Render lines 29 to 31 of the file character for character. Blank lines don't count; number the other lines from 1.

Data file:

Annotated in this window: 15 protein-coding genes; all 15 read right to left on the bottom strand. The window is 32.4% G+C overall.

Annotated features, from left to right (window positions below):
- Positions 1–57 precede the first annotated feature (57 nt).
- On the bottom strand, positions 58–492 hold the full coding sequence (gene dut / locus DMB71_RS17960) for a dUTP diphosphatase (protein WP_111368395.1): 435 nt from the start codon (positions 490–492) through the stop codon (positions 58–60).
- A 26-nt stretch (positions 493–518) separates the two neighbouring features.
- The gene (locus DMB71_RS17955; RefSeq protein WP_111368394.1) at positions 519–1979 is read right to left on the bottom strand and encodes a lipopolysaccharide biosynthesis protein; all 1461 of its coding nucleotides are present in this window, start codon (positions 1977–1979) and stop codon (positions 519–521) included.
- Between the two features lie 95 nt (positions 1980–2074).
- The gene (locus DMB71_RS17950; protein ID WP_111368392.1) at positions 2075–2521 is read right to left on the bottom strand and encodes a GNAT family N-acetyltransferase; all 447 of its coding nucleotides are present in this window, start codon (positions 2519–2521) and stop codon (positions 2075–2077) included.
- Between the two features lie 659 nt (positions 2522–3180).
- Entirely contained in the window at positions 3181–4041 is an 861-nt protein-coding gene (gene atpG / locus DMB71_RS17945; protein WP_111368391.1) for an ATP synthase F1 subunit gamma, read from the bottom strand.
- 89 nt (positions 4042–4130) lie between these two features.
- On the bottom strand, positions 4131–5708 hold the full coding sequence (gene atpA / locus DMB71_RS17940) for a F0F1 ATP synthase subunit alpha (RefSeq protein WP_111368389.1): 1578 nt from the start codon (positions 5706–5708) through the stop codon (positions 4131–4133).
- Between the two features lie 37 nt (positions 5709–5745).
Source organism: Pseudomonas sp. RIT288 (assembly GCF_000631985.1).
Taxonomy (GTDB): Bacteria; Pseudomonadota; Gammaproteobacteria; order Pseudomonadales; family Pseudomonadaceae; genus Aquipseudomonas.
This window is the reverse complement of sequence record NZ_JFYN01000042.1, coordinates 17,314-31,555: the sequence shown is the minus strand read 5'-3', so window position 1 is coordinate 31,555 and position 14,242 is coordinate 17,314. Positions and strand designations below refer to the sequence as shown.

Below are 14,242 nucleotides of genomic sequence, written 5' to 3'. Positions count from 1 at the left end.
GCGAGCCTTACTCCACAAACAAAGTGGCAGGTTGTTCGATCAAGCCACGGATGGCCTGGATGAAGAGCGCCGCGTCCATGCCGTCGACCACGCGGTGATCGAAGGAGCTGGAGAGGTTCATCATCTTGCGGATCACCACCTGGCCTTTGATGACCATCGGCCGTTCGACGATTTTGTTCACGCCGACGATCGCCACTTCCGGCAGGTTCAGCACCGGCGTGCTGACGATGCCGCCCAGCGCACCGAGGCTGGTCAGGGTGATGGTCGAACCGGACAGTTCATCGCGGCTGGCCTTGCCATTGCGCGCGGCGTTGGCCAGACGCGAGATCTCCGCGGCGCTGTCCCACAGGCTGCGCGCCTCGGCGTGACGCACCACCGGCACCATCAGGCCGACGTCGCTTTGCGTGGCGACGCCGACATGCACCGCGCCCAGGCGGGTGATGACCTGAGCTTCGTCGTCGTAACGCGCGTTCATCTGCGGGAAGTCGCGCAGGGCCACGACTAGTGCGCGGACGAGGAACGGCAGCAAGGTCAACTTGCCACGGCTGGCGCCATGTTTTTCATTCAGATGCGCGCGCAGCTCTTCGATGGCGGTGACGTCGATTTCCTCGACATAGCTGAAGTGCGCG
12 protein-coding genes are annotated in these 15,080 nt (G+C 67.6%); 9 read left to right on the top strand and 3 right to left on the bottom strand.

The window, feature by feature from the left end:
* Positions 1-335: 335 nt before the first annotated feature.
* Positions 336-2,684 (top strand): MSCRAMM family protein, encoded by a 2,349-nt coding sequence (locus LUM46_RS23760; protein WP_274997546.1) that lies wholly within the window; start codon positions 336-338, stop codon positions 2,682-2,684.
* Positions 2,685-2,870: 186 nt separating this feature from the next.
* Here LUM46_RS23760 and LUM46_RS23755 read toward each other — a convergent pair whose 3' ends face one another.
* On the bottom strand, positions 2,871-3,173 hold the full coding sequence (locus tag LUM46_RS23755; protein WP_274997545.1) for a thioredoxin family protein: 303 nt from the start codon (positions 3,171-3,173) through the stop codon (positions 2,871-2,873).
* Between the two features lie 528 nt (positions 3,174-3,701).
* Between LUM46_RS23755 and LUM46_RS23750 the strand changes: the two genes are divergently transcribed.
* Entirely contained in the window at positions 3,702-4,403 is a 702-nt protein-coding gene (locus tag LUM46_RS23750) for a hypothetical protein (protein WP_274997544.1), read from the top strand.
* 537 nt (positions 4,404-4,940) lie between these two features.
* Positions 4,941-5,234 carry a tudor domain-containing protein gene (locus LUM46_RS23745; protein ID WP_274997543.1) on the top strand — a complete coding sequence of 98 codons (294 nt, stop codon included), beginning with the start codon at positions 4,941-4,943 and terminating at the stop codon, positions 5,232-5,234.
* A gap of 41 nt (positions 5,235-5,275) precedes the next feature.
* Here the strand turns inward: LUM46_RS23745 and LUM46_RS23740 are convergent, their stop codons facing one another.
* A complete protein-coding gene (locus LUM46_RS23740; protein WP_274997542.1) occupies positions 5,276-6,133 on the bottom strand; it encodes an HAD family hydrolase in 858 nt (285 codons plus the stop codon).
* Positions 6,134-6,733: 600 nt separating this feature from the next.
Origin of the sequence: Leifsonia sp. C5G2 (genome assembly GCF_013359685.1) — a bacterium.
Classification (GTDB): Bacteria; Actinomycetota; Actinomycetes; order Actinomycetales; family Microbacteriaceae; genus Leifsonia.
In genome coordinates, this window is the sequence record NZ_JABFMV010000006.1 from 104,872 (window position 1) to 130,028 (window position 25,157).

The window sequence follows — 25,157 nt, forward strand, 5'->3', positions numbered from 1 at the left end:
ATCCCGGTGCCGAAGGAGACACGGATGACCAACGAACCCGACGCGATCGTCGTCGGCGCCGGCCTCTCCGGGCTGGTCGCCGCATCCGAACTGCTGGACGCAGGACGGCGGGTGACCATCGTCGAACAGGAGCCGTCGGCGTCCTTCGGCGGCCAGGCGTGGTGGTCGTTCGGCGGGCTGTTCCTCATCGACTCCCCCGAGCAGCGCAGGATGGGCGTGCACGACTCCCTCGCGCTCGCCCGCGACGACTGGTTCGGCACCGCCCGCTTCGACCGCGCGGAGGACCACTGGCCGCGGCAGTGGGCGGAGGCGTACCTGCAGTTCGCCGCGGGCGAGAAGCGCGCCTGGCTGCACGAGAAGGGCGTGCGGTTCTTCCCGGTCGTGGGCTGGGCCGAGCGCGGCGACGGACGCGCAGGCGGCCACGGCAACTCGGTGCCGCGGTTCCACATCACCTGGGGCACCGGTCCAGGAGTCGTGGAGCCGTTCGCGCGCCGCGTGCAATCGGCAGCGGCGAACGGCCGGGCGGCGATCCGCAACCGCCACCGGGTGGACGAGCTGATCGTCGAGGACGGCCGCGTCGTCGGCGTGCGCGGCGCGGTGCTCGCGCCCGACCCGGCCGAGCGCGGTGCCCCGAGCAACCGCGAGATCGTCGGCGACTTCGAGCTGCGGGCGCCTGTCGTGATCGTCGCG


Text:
* 537 nt (positions 4,404-4,940) lie between these two features.
* Positions 4,941-5,234 carry a tudor domain-containing protein gene (locus LUM46_RS23745; protein ID WP_274997543.1) on the top strand — a complete coding sequence of 98 codons (294 nt, stop codon included), beginning with the start codon at positions 4,941-4,943 and terminating at the stop codon, positions 5,232-5,234.
* A gap of 41 nt (positions 5,235-5,275) precedes the next feature.